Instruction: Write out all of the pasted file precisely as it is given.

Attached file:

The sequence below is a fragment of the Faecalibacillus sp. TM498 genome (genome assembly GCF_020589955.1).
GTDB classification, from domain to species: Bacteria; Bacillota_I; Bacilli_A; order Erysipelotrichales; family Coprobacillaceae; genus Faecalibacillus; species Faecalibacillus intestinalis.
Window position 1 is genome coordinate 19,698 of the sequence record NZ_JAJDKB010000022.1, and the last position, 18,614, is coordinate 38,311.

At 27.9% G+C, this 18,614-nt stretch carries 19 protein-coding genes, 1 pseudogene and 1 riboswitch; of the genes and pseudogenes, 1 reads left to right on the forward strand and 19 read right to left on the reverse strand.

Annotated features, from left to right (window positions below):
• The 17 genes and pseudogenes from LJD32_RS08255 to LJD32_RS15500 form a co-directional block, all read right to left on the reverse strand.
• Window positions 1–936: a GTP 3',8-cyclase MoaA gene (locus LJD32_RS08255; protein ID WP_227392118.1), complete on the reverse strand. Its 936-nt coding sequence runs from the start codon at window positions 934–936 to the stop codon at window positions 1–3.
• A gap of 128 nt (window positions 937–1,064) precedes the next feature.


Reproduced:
The sequence below is a fragment of the Faecalibacillus sp. TM498 genome (genome assembly GCF_020589955.1).
GTDB classification, from domain to species: Bacteria; Bacillota_I; Bacilli_A; order Erysipelotrichales; family Coprobacillaceae; genus Faecalibacillus; species Faecalibacillus intestinalis.
Window position 1 is genome coordinate 19,698 of the sequence record NZ_JAJDKB010000022.1, and the last position, 18,614, is coordinate 38,311.

At 27.9% G+C, this 18,614-nt stretch carries 19 protein-coding genes, 1 pseudogene and 1 riboswitch; of the genes and pseudogenes, 1 reads left to right on the forward strand and 19 read right to left on the reverse strand.

Annotated features, from left to right (window positions below):
• The 17 genes and pseudogenes from LJD32_RS08255 to LJD32_RS15500 form a co-directional block, all read right to left on the reverse strand.
• Window positions 1–936: a GTP 3',8-cyclase MoaA gene (locus LJD32_RS08255; protein ID WP_227392118.1), complete on the reverse strand. Its 936-nt coding sequence runs from the start codon at window positions 934–936 to the stop codon at window positions 1–3.
• A gap of 128 nt (window positions 937–1,064) precedes the next feature.